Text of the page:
Spotlights and New Media: Dispatch from the 2023 Currents New Media Festival

by William Sarradet July 11, 2023
A spotlight illuminates the dance floor at Ships Lounge in Amarillo, Texas

A spotlight illuminates the dance floor at Ships Lounge in Amarillo, Texas

I sat in Ships Lounge, just east of I-27 in Amarillo, Texas, attempting to read my book. I had just driven westward across the state with my colleague, Julie Libersat, an Associate Professor of Art, Design and Technology at Texas Woman’s University in Denton, and was looking for somewhere to stretch my legs. Our destination was Santa Fe to visit the Currents New Media Festival, which happens every June.

Ships Lounge, a local pool hall bustling with regulars vying to stake their claim in an ongoing championship league, gave signs that we had headed west: Cigarette smoke filled the room, and cash was the preferred method of payment. Bright spotlights flickered on the empty dance floor. This was a place that had not seen change in a long time.

As I flipped through the pages of my book, I wondered what aesthetic qualities I would encounter in Santa Fe. I had been only once before to the city in the mountains, when I attended the opening of SITE Santa Fe’s 2016 SITElines biennial, much wider than a line. The biennial was a survey of contemporary art organized around themes of indigenous histories and territory. Much of the art for the show was brought in from other places; Santa Fe has a population of less than 90,000, and despite the romanticism it conjures, it is a small city.

Meow Wolf's "House of Eternal Return," Installation view

Meow Wolf’s “House of Eternal Return” in Santa Fe

To aid understanding of Santa Fe’s cultural output, Libersat had agreed to give me a tour of its exhibitions. She has several years’ experience working the Currents New Media Festival, and knew that she could make contact with a lot of presenting artists. Although there is a lot of new media and technology in Texas in general, survey and solo exhibitions of electronic media and digital art are still rare in the state. North Texas was fortunate enough to have I’ll Be Your Mirror, a massive retrospective of over fifty years of new (and now, old) media and digital art, though its runtime was short: less than 90 days. Here, in Santa Fe, we had an extended weekend to visit with one of the longest-running convenings of these artists in the country.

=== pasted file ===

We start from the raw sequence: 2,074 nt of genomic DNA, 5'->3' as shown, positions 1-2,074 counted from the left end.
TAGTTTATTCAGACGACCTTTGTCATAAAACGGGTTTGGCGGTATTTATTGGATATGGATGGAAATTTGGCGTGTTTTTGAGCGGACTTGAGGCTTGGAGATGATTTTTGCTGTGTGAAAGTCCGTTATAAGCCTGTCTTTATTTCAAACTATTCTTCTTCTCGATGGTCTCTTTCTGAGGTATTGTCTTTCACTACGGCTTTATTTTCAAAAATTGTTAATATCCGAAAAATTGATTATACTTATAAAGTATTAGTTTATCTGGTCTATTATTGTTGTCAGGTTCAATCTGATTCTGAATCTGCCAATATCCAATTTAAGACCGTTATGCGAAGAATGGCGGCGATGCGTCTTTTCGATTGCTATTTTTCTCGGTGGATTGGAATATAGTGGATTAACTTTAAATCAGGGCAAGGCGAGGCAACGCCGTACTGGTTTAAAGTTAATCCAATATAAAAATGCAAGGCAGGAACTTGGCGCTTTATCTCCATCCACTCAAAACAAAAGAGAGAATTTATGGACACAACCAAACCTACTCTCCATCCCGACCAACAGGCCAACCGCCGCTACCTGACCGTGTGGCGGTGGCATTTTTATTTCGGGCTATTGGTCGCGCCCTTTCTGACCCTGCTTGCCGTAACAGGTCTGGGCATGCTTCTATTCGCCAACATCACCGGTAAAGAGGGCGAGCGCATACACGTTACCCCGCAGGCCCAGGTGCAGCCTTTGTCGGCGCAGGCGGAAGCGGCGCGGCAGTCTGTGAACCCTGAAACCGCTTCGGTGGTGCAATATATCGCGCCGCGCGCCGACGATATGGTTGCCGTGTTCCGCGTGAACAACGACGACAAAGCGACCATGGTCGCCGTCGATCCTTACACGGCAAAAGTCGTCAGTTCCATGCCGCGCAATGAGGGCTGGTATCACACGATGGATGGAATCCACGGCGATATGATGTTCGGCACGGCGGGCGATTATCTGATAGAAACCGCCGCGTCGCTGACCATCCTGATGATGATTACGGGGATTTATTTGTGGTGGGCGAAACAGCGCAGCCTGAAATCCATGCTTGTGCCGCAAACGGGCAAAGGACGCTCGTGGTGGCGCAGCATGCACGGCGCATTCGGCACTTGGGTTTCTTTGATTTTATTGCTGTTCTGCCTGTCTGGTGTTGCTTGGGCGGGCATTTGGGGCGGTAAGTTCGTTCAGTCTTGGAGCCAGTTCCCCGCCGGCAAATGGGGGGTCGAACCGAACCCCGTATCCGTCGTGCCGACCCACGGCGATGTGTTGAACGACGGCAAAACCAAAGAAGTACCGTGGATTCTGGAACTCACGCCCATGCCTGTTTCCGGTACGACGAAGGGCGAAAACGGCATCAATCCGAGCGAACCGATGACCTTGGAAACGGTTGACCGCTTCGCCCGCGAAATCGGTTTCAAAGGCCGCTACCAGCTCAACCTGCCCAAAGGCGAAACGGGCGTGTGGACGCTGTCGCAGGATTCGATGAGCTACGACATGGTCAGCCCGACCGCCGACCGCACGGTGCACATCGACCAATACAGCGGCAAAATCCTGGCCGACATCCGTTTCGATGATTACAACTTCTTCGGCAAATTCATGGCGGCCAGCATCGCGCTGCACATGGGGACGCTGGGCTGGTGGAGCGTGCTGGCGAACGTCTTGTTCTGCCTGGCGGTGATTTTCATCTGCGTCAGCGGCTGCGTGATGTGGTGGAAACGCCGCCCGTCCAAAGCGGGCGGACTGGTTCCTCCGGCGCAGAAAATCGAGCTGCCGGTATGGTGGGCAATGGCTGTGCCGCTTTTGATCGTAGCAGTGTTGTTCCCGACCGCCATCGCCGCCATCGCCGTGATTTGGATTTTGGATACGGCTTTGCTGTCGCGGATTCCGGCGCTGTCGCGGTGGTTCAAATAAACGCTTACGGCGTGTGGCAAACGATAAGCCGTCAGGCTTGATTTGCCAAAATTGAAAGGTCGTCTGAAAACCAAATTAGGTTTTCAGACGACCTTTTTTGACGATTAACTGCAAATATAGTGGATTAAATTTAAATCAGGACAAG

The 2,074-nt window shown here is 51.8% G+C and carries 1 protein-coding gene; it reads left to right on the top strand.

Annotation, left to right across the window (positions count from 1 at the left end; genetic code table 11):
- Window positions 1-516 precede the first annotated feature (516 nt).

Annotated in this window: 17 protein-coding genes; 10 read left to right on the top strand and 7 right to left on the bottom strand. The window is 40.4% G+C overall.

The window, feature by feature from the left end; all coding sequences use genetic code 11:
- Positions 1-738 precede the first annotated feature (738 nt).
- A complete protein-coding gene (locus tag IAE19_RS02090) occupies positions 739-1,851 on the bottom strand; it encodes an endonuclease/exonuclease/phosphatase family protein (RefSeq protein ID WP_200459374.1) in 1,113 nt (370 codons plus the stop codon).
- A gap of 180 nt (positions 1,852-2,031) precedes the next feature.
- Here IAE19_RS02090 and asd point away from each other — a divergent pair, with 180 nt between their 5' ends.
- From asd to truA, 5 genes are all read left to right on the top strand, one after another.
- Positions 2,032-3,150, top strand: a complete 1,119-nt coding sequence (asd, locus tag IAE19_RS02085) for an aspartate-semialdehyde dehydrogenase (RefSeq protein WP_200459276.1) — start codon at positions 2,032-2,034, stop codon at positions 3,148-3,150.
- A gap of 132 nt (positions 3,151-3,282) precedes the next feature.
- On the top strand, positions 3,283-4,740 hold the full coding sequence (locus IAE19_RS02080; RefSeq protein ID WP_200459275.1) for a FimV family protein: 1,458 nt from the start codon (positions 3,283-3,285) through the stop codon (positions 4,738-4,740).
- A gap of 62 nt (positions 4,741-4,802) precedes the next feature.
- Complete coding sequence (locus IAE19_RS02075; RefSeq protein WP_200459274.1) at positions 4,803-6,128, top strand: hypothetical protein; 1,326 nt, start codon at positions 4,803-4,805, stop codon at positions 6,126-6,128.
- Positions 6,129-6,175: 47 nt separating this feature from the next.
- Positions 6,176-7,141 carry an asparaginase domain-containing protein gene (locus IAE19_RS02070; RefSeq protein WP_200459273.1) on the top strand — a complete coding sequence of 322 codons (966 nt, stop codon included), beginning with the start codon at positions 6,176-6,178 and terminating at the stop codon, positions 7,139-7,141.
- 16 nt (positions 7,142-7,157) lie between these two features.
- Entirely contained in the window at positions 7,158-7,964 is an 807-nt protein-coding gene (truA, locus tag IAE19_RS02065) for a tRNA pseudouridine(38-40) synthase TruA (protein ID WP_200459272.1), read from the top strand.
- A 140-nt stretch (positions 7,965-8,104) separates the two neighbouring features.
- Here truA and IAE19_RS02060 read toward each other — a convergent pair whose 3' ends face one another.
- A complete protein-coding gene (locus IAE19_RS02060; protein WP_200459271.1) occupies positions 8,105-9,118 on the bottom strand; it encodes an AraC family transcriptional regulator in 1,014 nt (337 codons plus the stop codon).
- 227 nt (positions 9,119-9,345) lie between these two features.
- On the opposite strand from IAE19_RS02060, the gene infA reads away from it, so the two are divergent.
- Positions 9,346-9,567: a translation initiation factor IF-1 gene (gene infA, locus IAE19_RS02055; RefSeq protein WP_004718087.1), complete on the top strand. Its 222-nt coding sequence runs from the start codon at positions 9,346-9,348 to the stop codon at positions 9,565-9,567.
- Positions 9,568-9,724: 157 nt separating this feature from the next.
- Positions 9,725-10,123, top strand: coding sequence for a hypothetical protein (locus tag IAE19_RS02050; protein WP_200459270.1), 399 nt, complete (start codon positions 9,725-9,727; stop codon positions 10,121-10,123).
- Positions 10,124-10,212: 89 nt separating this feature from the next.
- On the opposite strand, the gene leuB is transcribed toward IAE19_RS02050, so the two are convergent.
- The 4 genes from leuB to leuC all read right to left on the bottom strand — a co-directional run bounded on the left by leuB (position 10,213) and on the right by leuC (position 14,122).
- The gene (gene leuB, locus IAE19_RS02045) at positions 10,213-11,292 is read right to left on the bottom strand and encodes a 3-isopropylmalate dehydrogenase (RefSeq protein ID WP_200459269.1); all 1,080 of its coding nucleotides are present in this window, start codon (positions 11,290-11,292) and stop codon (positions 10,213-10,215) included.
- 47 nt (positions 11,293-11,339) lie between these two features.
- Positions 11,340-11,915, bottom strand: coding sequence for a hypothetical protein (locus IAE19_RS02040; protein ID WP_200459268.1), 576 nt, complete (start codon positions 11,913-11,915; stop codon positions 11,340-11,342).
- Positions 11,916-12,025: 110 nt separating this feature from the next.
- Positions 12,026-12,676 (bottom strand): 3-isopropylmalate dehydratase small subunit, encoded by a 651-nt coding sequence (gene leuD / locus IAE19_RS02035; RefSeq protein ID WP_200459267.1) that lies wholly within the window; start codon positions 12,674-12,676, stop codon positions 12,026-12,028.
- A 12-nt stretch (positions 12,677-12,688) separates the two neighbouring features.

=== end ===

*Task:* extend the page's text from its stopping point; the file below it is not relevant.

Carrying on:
There is renewed relevance in my interest in so-called new media: the Santa Fe influence has made its way to Texas. Meow Wolf’s The Real Unreal experiential installation opens in Grapevine, northwest of Dallas, on July 14. I had not yet been able to experience Meow Wolf’s original location, The House of Eternal Return, and so a visit to Currents would serve a dual purpose.

The flow between rooms in Meow Wolf can be sudden and surprising

The flow between rooms in Meow Wolf can be sudden and surprising

It is interesting how the zeitgeist has shifted since 2017. The House of Eternal Return is cheeky and fluorescent; the venue begs to be used as a toy rather than revered like a museum. Installation rooms vary in shape and function, and require the visitor to change the ways they interact accordingly. I now understand why the Meow Wolf hype (and criticism) is a well-mined topic. The place defies definition. It has provided more artists per square inch with exciting exhibition opportunities than any other exhibition format I can think of. It’s a venue, a playground, an experiential environment, and more. Much of the installation design seems like a child’s dream, but the storyline is decidedly ascendent of a “PG” rating. 

I deliberated the question “who is this for?” quite a bit during my visit. The fast answer is: everyone. Young and old, big and small. However, the wayfinding in Return can disprivilege those with mobility concerns, or those that cannot fit in its improbable spaces; stairwells, walls and floors are sometimes incongruent with the various converging pathways, particularly in a forested area. At one junction, a short step ladder narrowly leads to a corridor which only has room for single-file, or one-way, traffic. Some would say these are the growing pains of a successful park, and it does feel that way. A family of six could all find ways to enjoy this place. In a crowd of dozens, things get a little tight.

In another room, a domed alcove of the treehouse, dotted with convex glass bulbs painted to resemble dragon eyes, I sat with Libersat. She commented that much of Meow Wolf’s design has been executed, successfully, with what are art fundamentals. I realized she is correct: the installations rely on skills that would be learned in foundational 2D and 3D design courses. There are added layers of lights, sound, and sometimes videos, but the primary material of Meow Wolf is set design. As a brand, the experience is meant to feel otherworldly, futuristic, and electrified. Although these feelings are communicated, I found the artists’ hands inseparable from the form. It’s a pretty wholesome model for an art business: the visitors will love it, but the artists will respect the creativity of the installation. I think we’ve all designed a room, at one point or other in our art careers. But this does feel different, like any creative idea could be made possible.

Meow Wolf’s “House of Eternal Return” in Santa Fe


By the time we made it to the Santa Fe County Fair Grounds to visit Currents, we had already seen a lot of art. At the Thoma Foundation’s Art Vault gallery, Stan VanDerBeek’s Poem Field No. 7. (1967-68) played out its grid of colored square cells, the composition slowly mutating and changing. Lynn Hershman Leeson’s Deep Contact (1984-89) demonstrated one of the first-ever instances of interactive video, complete with a decision tree of all possible outcomes posted on a plaque near the video console. It is apparent that Santa Fe has adopted digital media as one of its halcyons.